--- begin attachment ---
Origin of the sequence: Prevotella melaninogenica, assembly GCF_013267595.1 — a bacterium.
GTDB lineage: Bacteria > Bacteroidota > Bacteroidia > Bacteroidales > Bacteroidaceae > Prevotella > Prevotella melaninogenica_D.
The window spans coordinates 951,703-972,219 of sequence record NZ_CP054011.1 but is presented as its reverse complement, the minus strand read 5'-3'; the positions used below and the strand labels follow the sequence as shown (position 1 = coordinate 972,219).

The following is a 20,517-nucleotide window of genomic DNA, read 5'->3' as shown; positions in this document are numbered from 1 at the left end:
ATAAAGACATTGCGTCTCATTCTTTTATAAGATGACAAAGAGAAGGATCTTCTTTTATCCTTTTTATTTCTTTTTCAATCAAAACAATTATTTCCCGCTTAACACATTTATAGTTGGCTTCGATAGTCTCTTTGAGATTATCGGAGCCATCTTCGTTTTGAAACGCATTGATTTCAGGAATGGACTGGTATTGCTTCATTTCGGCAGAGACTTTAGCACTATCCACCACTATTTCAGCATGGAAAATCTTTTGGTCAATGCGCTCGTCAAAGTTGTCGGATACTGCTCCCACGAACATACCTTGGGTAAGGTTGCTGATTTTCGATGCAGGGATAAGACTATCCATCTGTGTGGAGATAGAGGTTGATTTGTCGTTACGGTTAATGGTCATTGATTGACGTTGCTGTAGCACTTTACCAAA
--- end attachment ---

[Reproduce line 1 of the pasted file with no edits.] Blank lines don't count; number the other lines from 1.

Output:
Origin of the sequence: Prevotella melaninogenica, assembly GCF_013267595.1 — a bacterium.